quarta-feira, 15 de agosto de 2012

Common irregular verbs

In a previous post I have emphasized that the present tense in Norwegian is quite easy for regular verbs. To create the present tense you only add "-r" to the infinitive form, and the conjugation of the verb doesn't change based on who does the action. Example, Jeg spiser (I eat) han spiser (he eats).

Unfortunately not all verbs are regular and some of the verbs are impossible to avoid. Some very important irregular verbs are:
Å være (to be) - Er (present tense) - Var (past tense)
Å gjøre (to do) - gjør (present tense) - gjorde (past tense)
Å vite (to know) - vet (present tense) - visste (past tense)

In addition there are the "modalverbs", verbs that usually has an additional verb in the infinitive form. Example, jeg skal spise. "Skal" is the infinitive form of "skulle". However, these are the topic of another post.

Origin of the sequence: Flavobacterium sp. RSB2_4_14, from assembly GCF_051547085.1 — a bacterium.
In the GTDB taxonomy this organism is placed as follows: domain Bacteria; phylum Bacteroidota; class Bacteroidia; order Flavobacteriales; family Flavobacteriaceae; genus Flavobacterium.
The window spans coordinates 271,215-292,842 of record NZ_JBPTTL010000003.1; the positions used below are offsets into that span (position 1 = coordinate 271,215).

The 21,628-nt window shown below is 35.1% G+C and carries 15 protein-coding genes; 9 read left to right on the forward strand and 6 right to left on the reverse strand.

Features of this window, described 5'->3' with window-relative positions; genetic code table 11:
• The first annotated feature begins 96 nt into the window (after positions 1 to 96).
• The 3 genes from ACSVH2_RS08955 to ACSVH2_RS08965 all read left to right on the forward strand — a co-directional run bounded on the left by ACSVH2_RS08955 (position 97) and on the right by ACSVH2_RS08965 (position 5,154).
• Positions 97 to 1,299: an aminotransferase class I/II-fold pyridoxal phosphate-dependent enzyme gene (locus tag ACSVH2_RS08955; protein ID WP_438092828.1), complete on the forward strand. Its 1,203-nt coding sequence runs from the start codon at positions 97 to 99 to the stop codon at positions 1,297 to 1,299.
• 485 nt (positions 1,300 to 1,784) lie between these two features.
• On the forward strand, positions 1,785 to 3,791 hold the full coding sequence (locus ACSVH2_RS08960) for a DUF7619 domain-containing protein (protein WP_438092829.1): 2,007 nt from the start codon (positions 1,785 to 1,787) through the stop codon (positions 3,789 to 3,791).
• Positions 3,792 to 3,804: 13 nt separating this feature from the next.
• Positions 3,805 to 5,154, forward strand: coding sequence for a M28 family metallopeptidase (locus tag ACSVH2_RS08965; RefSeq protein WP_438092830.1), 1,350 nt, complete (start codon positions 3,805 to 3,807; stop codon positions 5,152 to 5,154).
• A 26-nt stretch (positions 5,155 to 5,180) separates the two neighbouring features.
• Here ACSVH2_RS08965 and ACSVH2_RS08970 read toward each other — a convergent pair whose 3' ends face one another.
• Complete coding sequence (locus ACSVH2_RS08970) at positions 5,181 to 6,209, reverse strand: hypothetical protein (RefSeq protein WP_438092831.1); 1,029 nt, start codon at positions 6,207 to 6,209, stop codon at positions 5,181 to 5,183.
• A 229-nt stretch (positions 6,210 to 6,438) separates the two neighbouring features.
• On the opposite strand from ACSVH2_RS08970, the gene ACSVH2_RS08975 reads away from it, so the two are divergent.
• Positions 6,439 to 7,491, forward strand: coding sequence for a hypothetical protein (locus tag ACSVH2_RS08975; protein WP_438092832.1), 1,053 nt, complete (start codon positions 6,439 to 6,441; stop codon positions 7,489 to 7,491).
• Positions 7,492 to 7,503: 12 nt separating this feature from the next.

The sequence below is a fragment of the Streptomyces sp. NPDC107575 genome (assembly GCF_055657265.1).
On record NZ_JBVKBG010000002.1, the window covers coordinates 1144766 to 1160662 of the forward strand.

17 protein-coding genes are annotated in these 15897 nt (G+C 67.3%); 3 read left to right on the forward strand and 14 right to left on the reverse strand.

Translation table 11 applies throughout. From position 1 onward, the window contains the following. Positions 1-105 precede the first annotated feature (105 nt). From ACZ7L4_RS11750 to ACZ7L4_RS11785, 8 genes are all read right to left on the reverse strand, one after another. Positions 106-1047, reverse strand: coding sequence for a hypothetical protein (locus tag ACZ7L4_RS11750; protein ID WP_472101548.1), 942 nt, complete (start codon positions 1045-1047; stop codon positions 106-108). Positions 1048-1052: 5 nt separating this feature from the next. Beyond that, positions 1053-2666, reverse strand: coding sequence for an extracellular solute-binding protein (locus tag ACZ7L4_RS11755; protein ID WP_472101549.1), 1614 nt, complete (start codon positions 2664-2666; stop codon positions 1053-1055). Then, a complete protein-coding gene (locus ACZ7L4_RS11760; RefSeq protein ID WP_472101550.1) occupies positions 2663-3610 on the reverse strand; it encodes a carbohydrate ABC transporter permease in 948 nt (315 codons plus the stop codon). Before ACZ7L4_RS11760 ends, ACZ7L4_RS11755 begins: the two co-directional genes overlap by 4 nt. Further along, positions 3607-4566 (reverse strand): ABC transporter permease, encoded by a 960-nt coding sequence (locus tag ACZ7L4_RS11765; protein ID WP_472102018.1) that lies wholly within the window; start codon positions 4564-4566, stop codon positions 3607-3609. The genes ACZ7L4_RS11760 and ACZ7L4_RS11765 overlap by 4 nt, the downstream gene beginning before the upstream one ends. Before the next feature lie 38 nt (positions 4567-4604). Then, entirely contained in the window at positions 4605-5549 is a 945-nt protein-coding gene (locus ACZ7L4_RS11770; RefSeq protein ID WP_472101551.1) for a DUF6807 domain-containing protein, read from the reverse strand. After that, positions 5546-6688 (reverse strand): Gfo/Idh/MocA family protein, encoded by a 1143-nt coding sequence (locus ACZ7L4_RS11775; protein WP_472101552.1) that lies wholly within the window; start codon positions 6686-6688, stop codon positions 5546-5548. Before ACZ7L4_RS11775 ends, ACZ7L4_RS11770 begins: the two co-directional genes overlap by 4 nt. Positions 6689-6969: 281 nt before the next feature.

Another language course Curso ingles Porto Alegre

quinta-feira, 2 de agosto de 2012

Speaking Norwegian

To properly pronounce Norwegian you will have to get used to certain "rules". One set of rule that causes some problem in the beginning, but soon is learned is the tendency of a vowel in front of a single consonant to become long, whereas it becomes short in front of a double consonant.

Samples of words with short vowel are: katt (cat), snakke (speak), spille (play), inne (inside)
Samples of words with long vowel are: mat (food), pen (pretty), hage (garden), hus (house)

To practise pronunciation the best is to use a Norwegian Teacher.